Campeau Redux? Commentary by Peter J. Solomon

  • June 6, 2017

What's the big surprise? Commentators can't stop bemoaning the fate of department stores. But as a concept, department stores have been losing market share since the 1950s when their share of retail sales was over 60%.

Their dominance grew from a number of factors, only one of which related to marketing or merchandise. Their initial hold on consumers' wallets was rooted in the ability to extend credit to customers and to the manufacturers which supplied merchandise. Credit played another role, namely, shopping center developers used the financial stability of department stores to finance construction.

Introduction of Diners Club credit card in 1950 followed rapidly by competitive cards empowered consumers. Soon shoe stores proliferated; apparel stores multiplied; they became pilot fish of retail commerce - staying close to the department stores, feeding off their customer traffic. Developers charged these upstarts much higher rents and sandwiched them between the anchors.

I start with department stores but they are a proxy for much of retailing. The explosion of retail selling square footage compared to the increase in disposable income over the last thirty years is now widely acknowledged. But not enough is written about the implications and what propelled a pell-mell expansion.

Four observations:

First, the proliferation of stores meant that after an initial expansion virtually every location that every retailer opened in the last decades has opened at a lower sales volume than a comparable store opened a year earlier; has ramped up more slowly and has cost more. The result was successive declines in returns on investment.

Second, few retailers are able to predict the opening volume of any single store. In the aggregate, management usually gets within 5 to 10 percent but not as accurate on any single store. This phenomenon is a variant of the "fallacy of composition."

Third, despite retail managements' knowledge of the above, they continued to open more stores because it is the surest way to achieve sales growth. And though they should know better, retail security analysts base much of their valuations on “comp” sales and give shorter shrift to return on invested capital.

Fourth, when faced with the above facts and the inability to create value, many retailers have gone private, recapitalizing with leverage. It has always been imprudent for retailers to incur high financial leverage since a retailer with its leases and high fixed costs has operating leverage. Despite the risks, a number of earlier retail recaps were successful but many more recent ones are not.

E-commerce and Amazon exacerbated the challenges in the domestic retail environment but it did not create these facts.

If past is prologue, looking at the destruction of major department store chains is instructive. In the mid-1980s the managements of department store chains such as Allied, Associated Dry Goods, the May Company and, in their own way, Macy's, Saks, Marshall Field, Dayton Hudson, Carter Hawley Hale and Neiman Marcus realized that their worlds were changing and merged or went private. Three subsequently filed for bankruptcy because of the debt incurred from their recapitalizations.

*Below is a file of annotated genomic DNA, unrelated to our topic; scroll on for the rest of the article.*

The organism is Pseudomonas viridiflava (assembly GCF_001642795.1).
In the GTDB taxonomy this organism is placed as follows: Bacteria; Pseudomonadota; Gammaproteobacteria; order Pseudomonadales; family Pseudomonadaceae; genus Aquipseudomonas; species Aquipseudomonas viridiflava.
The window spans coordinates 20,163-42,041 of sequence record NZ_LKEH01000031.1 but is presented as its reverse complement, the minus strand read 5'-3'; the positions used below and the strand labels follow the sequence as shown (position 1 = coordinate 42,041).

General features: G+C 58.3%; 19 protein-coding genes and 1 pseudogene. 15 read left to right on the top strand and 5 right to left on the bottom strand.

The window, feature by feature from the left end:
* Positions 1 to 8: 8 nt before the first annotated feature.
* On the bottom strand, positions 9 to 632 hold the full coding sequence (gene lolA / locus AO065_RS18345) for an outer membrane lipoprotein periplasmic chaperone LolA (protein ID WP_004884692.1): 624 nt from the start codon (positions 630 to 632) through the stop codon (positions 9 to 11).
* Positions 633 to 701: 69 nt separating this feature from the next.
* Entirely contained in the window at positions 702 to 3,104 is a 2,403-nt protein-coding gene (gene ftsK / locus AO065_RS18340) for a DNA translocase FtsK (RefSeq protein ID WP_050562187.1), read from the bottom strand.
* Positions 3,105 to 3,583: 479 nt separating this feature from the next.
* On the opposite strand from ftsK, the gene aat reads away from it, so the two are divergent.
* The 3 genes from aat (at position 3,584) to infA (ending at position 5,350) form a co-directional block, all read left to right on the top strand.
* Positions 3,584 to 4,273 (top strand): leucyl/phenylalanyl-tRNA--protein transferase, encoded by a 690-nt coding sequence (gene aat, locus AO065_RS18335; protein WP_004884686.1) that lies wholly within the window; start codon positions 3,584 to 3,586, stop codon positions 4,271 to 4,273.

In 1986 Robert Campeau, a residential real estate developer emerged from Canada, sensed the vulnerability of the aging department store chains and launched hostile tender offers for Allied Stores and eventually Federated Department Stores, the dominant chain. Campeau won the initial battles. He succeeded in buying both and then merging them. He had visions of undervalued real estate and its profitable reuse but alas, he lost the war. Soon those two well financed giants were bankrupt, adding to the list of humbled giants.

Three decades later department stores’ market share has collapsed and stands at less than 3%. Of the major public chains only Dillard's and Nordstrom have kept their same ownership. May Company had to merge with its arch rival Federated which had merged with Macy's. Penney is struggling. Sears is a relic. Even Belk's is without a Belk family member.

A new Canadian-based but American real estate investor is stalking US department stores and owns the historic names Hudson Bay in Canada and Saks and Lord & Taylor. He is rumored to be interested in bailing out Neiman. He is consolidating entities. His challenge is more formidable. There are no extraordinary savings from consolidated buying. Department stores don’t seem to be able to emulate the newer fast fashion retailing European competitors.

Stores are not going out of style. Store square footage and disposable income will eventually find equilibrium. In the interim, innovation through technology and the new media, making the customer experience more exciting and seamless will be the hallmark of winners.

On the other hand, no amount of financial engineering will rescue the remaining department stores which still have more excess square footage than they did 30 years ago. Unless Hudson Bay or any other acquirer can imagine the reuse of acres of excess space in suburban locations and change the supply chain, more buying with debt will result in Campeau redux.